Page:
Marwan no 'big-time' terrorist, say ex-colleagues

Marwan no 'big-time' terrorist, say ex-colleagues
Zulkifli Hir @ Marwan.

PETALING JAYA - South-East Asia's most wanted terrorist Zulkifli Hir @ Marwan was described as "little snake who has been blown up into a dragon".

None of his former colleagues saw Marwan, with a US$5mil reward on his head, as "the most notorious bomb expert," according to a report by Jakarta-based think tank group Institute for Policy Analysis of Conflict (IPAC) headed by Sydney Jones.

The 18-page report "Killing Marwan in Mindanoa" released on Thursday outlined the long drawn out hunt for the Muar-born Marwan.

It also provided facts of Marwan's life and the role he played with terror networks in Malaysia, Indonesia and the Philippines.

In addition to using documentary sources, IPAC interviewed five Indonesians who knew Marwan in Indonesia and the Philippines, but all asked that their names not be used.

Marwan was targeted for years by Philippines police and military, assisted by US intelligence, and he was only confirmed through DNA tests to have been killed in a Jan 25 operations at Mamasapano that cost the lives of 44 Special Action Force members.

Every time he escaped death, the IPAC report said that the media inflated his exploits and by the time he was killed, the Philippines police described him "the most notorious bomb expert not just here in South-East Asia but also in the entire world".

The report also said that one of Marwan's Indonesian associates from 2003 to 2009, called him "a little snake who has been blown up into a dragon".

However, it said Marwan had dangerous contacts, friends and in-laws.

For several years, the report said he was a source of funds and equipment for friends in both the Moro Islamic Liberation Front (MILF) and the Abu Sayyaf Group (ASG), and he unquestionably aided and abetted terrorist attacks, it said.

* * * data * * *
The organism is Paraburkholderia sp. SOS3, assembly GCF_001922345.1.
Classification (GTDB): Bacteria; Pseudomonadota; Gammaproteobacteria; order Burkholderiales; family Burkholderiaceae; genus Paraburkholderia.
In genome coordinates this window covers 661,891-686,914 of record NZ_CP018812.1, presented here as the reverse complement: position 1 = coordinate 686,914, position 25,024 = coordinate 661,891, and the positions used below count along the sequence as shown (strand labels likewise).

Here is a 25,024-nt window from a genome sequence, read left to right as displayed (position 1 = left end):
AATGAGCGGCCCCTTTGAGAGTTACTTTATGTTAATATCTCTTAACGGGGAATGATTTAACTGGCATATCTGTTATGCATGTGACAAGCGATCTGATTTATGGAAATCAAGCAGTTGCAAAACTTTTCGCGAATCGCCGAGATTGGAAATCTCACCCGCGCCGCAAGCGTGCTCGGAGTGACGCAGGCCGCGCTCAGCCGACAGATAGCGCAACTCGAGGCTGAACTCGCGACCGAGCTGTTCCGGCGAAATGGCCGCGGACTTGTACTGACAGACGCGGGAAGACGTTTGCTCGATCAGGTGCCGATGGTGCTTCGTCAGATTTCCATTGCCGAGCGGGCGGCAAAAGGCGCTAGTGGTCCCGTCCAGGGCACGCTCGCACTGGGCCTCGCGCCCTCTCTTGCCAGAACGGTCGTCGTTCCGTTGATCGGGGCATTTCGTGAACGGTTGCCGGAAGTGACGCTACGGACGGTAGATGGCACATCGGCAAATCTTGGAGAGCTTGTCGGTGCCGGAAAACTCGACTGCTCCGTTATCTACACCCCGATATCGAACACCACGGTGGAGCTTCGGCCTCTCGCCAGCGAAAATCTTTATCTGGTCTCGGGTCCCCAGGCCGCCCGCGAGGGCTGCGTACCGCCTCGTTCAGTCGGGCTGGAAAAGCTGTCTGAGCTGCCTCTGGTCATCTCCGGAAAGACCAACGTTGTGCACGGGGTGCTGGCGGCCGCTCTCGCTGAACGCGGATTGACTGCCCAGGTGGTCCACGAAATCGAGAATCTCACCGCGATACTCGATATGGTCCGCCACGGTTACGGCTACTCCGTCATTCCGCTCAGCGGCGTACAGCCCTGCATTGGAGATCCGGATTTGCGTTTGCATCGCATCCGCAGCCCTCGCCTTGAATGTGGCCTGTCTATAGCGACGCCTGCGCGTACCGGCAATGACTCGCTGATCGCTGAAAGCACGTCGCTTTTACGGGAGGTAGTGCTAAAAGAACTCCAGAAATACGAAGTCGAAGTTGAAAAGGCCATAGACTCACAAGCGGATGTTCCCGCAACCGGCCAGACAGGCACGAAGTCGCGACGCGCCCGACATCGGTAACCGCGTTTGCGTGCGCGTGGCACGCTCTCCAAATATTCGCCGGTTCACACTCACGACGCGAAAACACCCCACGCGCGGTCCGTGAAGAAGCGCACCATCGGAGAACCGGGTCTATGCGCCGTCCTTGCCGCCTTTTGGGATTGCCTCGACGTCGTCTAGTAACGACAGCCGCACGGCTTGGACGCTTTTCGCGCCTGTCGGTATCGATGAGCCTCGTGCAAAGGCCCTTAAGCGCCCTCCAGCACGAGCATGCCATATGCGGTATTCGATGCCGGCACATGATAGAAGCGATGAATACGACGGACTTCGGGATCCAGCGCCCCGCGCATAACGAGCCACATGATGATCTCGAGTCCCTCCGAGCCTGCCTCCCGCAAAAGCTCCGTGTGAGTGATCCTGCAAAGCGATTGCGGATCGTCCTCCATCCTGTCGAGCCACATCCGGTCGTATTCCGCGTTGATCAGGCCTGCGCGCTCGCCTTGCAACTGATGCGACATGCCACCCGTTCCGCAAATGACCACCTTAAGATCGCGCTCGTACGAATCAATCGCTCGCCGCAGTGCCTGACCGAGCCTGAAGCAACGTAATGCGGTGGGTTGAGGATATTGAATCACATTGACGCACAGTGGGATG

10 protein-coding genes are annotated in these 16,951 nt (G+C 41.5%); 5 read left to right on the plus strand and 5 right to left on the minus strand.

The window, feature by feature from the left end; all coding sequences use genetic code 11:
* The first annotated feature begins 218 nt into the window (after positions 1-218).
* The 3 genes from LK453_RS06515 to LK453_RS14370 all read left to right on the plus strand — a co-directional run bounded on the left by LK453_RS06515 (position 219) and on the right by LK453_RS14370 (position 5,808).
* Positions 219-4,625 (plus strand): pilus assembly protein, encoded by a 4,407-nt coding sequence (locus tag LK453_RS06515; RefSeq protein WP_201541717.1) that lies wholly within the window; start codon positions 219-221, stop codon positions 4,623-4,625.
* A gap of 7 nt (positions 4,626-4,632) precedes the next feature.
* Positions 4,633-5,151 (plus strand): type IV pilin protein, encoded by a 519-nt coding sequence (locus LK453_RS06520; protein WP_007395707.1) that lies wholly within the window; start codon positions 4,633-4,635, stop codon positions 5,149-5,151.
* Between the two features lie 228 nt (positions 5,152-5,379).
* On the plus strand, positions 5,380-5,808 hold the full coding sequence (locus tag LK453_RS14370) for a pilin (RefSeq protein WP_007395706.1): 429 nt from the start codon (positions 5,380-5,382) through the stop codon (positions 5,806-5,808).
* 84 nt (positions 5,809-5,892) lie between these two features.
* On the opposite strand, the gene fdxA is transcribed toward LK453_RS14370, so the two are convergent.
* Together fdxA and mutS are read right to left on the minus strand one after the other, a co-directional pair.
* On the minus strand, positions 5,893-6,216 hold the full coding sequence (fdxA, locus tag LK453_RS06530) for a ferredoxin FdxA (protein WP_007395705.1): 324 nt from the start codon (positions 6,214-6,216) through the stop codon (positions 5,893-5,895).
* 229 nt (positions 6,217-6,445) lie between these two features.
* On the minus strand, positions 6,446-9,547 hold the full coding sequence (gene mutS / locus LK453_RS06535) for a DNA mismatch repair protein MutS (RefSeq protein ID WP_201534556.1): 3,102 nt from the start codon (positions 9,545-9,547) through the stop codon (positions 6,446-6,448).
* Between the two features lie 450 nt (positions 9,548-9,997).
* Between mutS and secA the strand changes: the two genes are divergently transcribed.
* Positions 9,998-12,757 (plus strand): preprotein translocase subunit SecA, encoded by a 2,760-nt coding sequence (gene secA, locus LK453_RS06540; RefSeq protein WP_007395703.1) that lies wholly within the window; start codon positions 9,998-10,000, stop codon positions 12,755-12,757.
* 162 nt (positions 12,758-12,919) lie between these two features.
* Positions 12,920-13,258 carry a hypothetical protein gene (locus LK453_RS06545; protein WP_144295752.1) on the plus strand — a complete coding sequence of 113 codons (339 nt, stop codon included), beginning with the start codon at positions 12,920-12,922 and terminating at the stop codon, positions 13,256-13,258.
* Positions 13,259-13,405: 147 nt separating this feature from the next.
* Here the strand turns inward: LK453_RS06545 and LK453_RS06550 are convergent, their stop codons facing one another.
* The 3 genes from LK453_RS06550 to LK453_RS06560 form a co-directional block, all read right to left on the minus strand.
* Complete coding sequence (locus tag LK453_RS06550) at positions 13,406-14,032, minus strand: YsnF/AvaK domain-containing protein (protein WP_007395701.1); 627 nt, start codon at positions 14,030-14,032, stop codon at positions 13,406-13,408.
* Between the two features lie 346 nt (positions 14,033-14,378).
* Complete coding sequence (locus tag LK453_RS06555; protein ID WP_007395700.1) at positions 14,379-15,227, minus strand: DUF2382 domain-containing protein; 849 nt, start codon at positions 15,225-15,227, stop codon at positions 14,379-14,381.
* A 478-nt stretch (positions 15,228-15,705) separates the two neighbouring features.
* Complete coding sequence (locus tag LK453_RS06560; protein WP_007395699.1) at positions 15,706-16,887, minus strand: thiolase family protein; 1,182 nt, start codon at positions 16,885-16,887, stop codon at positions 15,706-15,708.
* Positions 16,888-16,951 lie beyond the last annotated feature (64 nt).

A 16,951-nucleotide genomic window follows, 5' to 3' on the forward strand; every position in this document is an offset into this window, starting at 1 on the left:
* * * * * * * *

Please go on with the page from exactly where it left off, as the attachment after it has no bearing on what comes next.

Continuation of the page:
But Marwan by all accounts was not a leader in Mindanao and had no special bomb-making skills; those he had were in sharp-shooting.

"A tendency to panic in crisis situations made him unwanted in battle," the report added.

The report also said that Marwan was never a member of the once-feared terrorist organisation Jemaah Islamiyah (JI), though he had been radicalised by its Malaysia-based members and occasionally worked with them.

"He was a senior member of the Kumpulan Mujahidin Malaysia (KMM), never its leader.

"Despite many reports suggesting he was involved in the 2002 Bali bombings, he had no role whatsoever, and in any case, he was already in the Philippines when they took place.

"He was often more a burden than an asset to those who helped hide him," the report said.

It said there were many reasons for why the image was bigger than the man.

One was that he was a member of the small group of foreign jihadis operating in Mindanao that included major players like Indonesian nationals and JI members Umar Patek and Dulmatin - both of whom were involved in the Bali bombings and had similar bounties on their heads.

Marwan's stature may have been a reflection of theirs.

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